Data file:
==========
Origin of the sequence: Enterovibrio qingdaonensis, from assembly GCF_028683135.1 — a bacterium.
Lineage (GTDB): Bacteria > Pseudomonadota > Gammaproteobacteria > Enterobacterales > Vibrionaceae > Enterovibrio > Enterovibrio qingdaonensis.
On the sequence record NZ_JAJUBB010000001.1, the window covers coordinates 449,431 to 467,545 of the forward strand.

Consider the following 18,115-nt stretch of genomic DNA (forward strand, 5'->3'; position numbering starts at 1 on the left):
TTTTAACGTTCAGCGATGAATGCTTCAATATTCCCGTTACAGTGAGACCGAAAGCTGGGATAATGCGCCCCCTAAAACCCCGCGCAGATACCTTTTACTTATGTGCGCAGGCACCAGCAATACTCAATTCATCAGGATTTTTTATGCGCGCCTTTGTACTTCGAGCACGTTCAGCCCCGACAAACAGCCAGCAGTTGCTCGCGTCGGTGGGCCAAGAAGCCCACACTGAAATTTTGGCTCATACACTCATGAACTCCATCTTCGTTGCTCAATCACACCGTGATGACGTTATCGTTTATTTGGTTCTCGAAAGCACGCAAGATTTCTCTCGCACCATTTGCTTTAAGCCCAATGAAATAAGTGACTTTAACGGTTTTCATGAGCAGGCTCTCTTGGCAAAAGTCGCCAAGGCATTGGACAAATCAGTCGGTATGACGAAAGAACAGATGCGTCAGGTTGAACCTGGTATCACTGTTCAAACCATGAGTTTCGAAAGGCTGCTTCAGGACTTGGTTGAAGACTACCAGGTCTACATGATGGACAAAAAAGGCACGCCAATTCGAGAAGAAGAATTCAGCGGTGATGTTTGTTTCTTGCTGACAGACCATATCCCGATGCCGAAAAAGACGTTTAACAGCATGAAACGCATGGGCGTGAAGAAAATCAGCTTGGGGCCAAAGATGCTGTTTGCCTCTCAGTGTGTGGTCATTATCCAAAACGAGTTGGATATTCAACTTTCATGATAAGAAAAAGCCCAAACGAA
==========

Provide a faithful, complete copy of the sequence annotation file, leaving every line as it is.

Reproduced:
Origin of the sequence: Enterovibrio qingdaonensis, from assembly GCF_028683135.1 — a bacterium.
Lineage (GTDB): Bacteria > Pseudomonadota > Gammaproteobacteria > Enterobacterales > Vibrionaceae > Enterovibrio > Enterovibrio qingdaonensis.
On the sequence record NZ_JAJUBB010000001.1, the window covers coordinates 449,431 to 467,545 of the forward strand.

Consider the following 18,115-nt stretch of genomic DNA (forward strand, 5'->3'; position numbering starts at 1 on the left):
TTTTAACGTTCAGCGATGAATGCTTCAATATTCCCGTTACAGTGAGACCGAAAGCTGGGATAATGCGCCCCCTAAAACCCCGCGCAGATACCTTTTACTTATGTGCGCAGGCACCAGCAATACTCAATTCATCAGGATTTTTTATGCGCGCCTTTGTACTTCGAGCACGTTCAGCCCCGACAAACAGCCAGCAGTTGCTCGCGTCGGTGGGCCAAGAAGCCCACACTGAAATTTTGGCTCATACACTCATGAACTCCATCTTCGTTGCTCAATCACACCGTGATGACGTTATCGTTTATTTGGTTCTCGAAAGCACGCAAGATTTCTCTCGCACCATTTGCTTTAAGCCCAATGAAATAAGTGACTTTAACGGTTTTCATGAGCAGGCTCTCTTGGCAAAAGTCGCCAAGGCATTGGACAAATCAGTCGGTATGACGAAAGAACAGATGCGTCAGGTTGAACCTGGTATCACTGTTCAAACCATGAGTTTCGAAAGGCTGCTTCAGGACTTGGTTGAAGACTACCAGGTCTACATGATGGACAAAAAAGGCACGCCAATTCGAGAAGAAGAATTCAGCGGTGATGTTTGTTTCTTGCTGACAGACCATATCCCGATGCCGAAAAAGACGTTTAACAGCATGAAACGCATGGGCGTGAAGAAAATCAGCTTGGGGCCAAAGATGCTGTTTGCCTCTCAGTGTGTGGTCATTATCCAAAACGAGTTGGATATTCAACTTTCATGATAAGAAAAAGCCCAAACGAA